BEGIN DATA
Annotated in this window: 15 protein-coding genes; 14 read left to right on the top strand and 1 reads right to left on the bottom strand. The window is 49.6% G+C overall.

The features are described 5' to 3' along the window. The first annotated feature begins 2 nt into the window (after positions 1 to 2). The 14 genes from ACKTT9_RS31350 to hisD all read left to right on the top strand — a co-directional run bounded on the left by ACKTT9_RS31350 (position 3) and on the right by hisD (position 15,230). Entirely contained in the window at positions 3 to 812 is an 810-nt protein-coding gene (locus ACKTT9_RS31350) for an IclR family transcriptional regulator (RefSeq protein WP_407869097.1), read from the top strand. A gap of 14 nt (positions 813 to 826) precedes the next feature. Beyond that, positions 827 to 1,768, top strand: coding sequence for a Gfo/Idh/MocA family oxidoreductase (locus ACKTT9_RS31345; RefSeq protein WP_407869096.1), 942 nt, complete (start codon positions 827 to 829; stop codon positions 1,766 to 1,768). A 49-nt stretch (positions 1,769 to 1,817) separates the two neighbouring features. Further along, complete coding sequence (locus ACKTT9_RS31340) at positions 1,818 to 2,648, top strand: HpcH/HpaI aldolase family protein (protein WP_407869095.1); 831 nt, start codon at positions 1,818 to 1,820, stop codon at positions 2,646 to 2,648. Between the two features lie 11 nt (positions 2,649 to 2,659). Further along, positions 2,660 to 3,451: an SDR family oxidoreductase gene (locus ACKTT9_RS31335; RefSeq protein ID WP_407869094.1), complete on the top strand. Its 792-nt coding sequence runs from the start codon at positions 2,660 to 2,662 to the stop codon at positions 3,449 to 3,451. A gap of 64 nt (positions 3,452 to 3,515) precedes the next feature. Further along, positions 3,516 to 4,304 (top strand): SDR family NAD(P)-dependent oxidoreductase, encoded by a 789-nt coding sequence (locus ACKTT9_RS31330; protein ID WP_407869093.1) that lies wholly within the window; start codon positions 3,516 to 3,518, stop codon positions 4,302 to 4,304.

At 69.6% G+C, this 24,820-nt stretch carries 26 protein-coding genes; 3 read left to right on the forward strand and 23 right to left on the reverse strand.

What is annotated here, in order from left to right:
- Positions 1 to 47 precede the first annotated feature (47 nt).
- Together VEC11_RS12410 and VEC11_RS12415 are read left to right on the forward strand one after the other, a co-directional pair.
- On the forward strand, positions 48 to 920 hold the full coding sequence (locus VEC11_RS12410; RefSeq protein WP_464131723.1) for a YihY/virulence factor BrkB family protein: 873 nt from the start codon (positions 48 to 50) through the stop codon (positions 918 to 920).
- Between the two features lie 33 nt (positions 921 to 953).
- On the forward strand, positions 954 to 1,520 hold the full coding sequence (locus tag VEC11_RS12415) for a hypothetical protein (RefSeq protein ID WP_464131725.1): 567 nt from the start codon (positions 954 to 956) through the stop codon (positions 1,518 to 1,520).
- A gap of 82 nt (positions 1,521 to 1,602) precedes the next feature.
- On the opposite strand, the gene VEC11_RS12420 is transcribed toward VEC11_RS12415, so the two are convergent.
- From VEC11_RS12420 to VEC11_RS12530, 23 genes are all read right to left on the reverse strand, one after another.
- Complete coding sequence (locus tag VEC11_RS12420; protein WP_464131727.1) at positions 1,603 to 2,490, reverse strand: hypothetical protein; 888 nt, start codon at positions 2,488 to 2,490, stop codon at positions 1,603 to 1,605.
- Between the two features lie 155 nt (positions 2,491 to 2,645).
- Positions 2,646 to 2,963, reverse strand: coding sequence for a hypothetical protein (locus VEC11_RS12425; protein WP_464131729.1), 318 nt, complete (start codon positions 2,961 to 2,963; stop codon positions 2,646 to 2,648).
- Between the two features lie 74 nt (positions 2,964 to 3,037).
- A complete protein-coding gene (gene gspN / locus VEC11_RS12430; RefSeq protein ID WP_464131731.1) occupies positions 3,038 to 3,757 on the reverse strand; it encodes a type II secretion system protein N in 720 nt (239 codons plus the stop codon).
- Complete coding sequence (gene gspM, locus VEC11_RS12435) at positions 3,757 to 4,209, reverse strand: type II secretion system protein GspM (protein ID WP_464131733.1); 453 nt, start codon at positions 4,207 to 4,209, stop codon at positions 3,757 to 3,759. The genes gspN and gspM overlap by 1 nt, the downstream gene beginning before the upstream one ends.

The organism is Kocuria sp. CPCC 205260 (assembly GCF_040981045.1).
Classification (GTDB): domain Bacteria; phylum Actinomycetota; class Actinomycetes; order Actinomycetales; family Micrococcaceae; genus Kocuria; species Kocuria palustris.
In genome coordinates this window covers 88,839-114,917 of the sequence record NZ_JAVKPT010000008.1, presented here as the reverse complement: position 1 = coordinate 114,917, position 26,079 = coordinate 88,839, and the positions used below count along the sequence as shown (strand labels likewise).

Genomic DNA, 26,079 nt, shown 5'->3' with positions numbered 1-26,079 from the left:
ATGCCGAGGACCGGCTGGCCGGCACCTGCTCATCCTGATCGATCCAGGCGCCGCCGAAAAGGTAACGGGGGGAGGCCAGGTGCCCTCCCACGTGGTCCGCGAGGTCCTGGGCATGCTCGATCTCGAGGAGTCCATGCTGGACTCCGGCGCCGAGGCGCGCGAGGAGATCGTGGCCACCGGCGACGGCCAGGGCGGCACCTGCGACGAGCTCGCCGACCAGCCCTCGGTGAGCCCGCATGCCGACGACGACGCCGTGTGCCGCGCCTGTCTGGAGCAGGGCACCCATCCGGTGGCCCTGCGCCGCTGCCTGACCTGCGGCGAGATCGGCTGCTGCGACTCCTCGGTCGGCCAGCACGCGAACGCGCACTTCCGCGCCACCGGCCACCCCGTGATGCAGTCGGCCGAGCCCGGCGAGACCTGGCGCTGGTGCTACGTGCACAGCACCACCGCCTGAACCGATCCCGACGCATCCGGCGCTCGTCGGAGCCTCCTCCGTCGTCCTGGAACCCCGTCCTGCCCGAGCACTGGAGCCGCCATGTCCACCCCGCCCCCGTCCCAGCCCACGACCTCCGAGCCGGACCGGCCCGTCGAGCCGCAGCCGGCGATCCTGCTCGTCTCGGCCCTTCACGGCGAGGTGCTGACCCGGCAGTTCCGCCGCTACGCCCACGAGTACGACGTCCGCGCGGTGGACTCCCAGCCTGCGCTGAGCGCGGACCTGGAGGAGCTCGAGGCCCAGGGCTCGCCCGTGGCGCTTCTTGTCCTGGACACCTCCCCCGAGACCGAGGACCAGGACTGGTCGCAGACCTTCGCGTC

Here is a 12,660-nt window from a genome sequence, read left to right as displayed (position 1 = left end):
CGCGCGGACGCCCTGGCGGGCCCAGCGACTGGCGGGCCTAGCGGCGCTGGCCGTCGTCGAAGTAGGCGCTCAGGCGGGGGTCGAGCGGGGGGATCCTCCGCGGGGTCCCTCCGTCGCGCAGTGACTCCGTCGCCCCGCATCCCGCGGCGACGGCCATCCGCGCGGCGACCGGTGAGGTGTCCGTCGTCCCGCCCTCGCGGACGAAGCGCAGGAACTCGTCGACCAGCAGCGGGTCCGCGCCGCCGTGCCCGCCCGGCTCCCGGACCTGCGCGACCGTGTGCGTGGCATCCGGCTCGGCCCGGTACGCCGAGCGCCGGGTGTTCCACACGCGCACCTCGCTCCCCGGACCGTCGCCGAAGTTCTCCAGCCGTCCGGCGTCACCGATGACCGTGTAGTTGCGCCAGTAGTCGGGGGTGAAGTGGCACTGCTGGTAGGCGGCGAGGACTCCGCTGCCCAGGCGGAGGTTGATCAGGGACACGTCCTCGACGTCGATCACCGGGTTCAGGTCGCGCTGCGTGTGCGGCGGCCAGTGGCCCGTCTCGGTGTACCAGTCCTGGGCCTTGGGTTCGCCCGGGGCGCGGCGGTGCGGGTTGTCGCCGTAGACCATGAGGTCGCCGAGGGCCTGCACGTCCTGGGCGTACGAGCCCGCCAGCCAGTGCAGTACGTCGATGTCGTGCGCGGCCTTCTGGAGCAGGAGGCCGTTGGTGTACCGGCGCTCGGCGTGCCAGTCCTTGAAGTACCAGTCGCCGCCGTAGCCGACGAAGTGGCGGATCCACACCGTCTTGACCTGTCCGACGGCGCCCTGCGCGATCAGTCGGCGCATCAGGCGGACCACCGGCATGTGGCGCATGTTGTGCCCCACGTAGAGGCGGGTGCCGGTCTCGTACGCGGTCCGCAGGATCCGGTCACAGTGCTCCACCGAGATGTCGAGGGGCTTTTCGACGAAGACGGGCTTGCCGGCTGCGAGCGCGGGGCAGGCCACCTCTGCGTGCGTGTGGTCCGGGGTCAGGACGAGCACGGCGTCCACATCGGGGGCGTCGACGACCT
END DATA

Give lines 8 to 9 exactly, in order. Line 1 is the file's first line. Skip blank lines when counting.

- Between the two features lie 33 nt (positions 921 to 953).
- On the forward strand, positions 954 to 1,520 hold the full coding sequence (locus tag VEC11_RS12415) for a hypothetical protein (RefSeq protein ID WP_464131725.1): 567 nt from the start codon (positions 954 to 956) through the stop codon (positions 1,518 to 1,520).